The Future of Labour Is Not Pre-Determined
Interview with Guy Ryder, Director-General of the International Labour Organization (ILO) on the situation of labour rights worldwide.
In honour of the International Day for the Elimination of Violence against Women, Parliamentary State Secretary Dr Maria Flachsbarth hosted “Crossing Borders and Pushing Limits. Women refugees between trauma management and empowerment” on the evening of November 29, 2018. In the course of the panel discussion, participants talked about the challenges of and opportunities for supporting, protecting and empowering women and girls forced to flee their homelands. Following the debate, State Secretary Flachsbarth opened an exhibition on approaches to gender equality in German development cooperation. Around 120 guests from politics, the scientific community and civil society attended the panel discussion and exhibition opening.
BMZ Head of Department Ingrid-Gabriela Hoven, UN Special Representative for Sexual Violence in Conflicts Pramila Patten and EmpowHERment founder Taffan Ako Taha led the panel discussion. The panellists were in immediate and complete agreement on one central point: equal participation of women at all levels is absolutely vital to sustainable development and peace.
Ingrid-Gabriela Hoven stressed that equality represented a great opportunity, as a society in which 50 percent of humanity could not participate equally wasted tremendous potential. She appealed to the audience to "join us in this fight once you leave this room."
Taffan Ako Taha related the tremendous struggle women and girls faced in coming to terms with the trauma suffered during war. In refugee contexts in particular, discrimination and violence prevented women from leading self-determined lives. The families of victims and perpetrators alike were often housed in the same refugee camps, she added, making it absolutely crucial to take integration problems in refugee camps seriously.
Pramila Patten pointed out that escape did not usually mean the end of traumatic experiences, as women were subjected to various forms of violence during all phases of flight. She pointed to extreme poverty and inequality as the primary driving forces here. As a result, she added, women were repeatedly forced to exchange sexual acts for money, protection or food. Patten called for a coordinated multi-sectoral strategy to provide sustainable solutions.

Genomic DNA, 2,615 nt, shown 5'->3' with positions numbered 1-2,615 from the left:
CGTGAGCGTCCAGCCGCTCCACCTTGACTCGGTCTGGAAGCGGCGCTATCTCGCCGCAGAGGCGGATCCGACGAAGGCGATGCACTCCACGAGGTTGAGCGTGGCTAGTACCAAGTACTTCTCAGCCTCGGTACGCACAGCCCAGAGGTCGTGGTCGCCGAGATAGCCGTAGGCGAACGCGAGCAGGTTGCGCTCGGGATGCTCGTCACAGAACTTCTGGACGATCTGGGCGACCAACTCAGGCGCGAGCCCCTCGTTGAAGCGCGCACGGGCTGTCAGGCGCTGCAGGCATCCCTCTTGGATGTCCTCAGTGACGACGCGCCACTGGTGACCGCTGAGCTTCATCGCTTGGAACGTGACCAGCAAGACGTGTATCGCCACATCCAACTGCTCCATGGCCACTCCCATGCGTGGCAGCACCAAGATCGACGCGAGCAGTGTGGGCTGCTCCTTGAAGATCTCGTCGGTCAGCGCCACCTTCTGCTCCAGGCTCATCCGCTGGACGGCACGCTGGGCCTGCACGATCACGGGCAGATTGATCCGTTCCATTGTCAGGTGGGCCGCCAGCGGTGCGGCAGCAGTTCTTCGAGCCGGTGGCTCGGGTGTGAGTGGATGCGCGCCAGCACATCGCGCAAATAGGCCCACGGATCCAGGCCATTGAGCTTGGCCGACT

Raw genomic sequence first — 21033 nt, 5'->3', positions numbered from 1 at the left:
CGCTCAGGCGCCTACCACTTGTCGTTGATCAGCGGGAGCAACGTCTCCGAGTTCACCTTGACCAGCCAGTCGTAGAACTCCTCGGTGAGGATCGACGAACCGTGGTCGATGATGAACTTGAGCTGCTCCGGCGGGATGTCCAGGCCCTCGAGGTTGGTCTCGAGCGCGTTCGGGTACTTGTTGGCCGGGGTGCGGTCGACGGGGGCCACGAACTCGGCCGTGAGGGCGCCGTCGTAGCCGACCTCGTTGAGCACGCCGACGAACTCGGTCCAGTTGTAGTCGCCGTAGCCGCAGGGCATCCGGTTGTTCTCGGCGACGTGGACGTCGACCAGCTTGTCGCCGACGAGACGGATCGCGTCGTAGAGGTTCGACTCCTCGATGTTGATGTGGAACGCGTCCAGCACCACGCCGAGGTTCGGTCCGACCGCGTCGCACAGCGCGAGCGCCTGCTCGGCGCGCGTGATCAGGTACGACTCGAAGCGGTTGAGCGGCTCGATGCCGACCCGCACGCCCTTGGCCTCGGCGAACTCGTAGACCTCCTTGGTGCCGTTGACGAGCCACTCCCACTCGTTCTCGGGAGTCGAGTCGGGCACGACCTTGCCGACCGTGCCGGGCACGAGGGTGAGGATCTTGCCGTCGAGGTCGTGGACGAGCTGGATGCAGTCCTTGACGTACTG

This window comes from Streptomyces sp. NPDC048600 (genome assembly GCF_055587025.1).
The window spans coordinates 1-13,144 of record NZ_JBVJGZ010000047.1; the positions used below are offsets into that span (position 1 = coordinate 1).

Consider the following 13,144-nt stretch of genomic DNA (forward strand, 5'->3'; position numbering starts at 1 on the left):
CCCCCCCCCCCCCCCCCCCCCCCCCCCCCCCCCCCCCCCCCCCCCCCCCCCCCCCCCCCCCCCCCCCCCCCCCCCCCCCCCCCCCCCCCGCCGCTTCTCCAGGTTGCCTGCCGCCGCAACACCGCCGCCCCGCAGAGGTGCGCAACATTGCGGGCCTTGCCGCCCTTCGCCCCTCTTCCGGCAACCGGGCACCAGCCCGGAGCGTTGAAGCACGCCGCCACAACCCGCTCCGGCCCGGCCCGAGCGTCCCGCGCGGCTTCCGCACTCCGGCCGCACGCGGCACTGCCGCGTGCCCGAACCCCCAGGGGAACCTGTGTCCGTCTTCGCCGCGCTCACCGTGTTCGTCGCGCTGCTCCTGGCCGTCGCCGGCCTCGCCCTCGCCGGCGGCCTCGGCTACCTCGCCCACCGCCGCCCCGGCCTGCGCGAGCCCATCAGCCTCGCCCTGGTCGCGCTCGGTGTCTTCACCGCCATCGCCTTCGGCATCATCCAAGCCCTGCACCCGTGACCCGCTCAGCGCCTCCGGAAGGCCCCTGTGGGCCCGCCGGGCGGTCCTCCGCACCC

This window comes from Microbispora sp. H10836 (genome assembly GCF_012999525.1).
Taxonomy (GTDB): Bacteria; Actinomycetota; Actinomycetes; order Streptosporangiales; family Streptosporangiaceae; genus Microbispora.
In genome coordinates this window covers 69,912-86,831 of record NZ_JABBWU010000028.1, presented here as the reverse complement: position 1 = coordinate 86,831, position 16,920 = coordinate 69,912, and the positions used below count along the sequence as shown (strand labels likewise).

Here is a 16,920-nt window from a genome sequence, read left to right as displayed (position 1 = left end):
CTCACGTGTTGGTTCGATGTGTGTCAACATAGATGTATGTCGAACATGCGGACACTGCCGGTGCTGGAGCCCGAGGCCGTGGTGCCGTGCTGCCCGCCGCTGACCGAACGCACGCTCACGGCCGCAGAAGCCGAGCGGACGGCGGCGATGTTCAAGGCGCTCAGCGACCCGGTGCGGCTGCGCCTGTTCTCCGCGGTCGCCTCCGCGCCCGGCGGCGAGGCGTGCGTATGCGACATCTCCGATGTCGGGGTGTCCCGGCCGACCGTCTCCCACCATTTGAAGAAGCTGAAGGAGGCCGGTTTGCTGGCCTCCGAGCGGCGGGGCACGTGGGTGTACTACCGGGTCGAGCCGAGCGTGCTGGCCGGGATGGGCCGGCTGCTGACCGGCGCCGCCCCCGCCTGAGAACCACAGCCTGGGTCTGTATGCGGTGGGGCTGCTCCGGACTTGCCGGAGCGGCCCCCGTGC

In her closing address, Dr Maria Flachsbarth highlighted the violence and oppression systematically taking place in the context of flight, and added that equality was absolutely vital here. The Parliamentary State Secretary emphasised that victims of sexual violence needed justice, an economic perspective and security, as well as psychological and medical support.
This is where German development cooperation comes in, and the BMZ works in a variety of ways to strengthen the social position of women and girls. Since the “No violence against women” 5-point plan was adopted in November 2017, the German government has addressed the situation of women and girls in all negotiations with partner countries. At the same time, programmes for protecting refugees are being fine-tuned to better meet the special needs of women and girls. Germany is also taking its upcoming two-year seat as a non-permanent member of the UN Security Council as an opportunity to demonstrate greater commitment to gender equality with a particular focus on protecting women from sexualised violence in the context of conflict and crisis situations.
Gender inequality is one of the greatest challenges facing the world outside the refugee context as well, as gender-based discrimination limits opportunities for everyone and hampers a country’s development. Following the moderated discussion, Parliamentary State Secretary Dr Maria Flachsbarth opened the "#ClosingTheGenderGap - Sustainable Development Requires Equality" interactive exhibition. The over 100 attendees viewed videos, photos, music and digital projects that showcased the approaches and methods used to promote gender equality in German DC projects. The exhibition is still on display in the BMZ’s Lichthof in Berlin and will travel around Germany in the coming months.
Picture above: BMZ - Thomas Imo/photothek.net. From left to right: Taffan Ako Taha, Pramila Patten, Dr. Maria Flachsbarth, Katie Gallus, Ingrid-Gabriela Hoven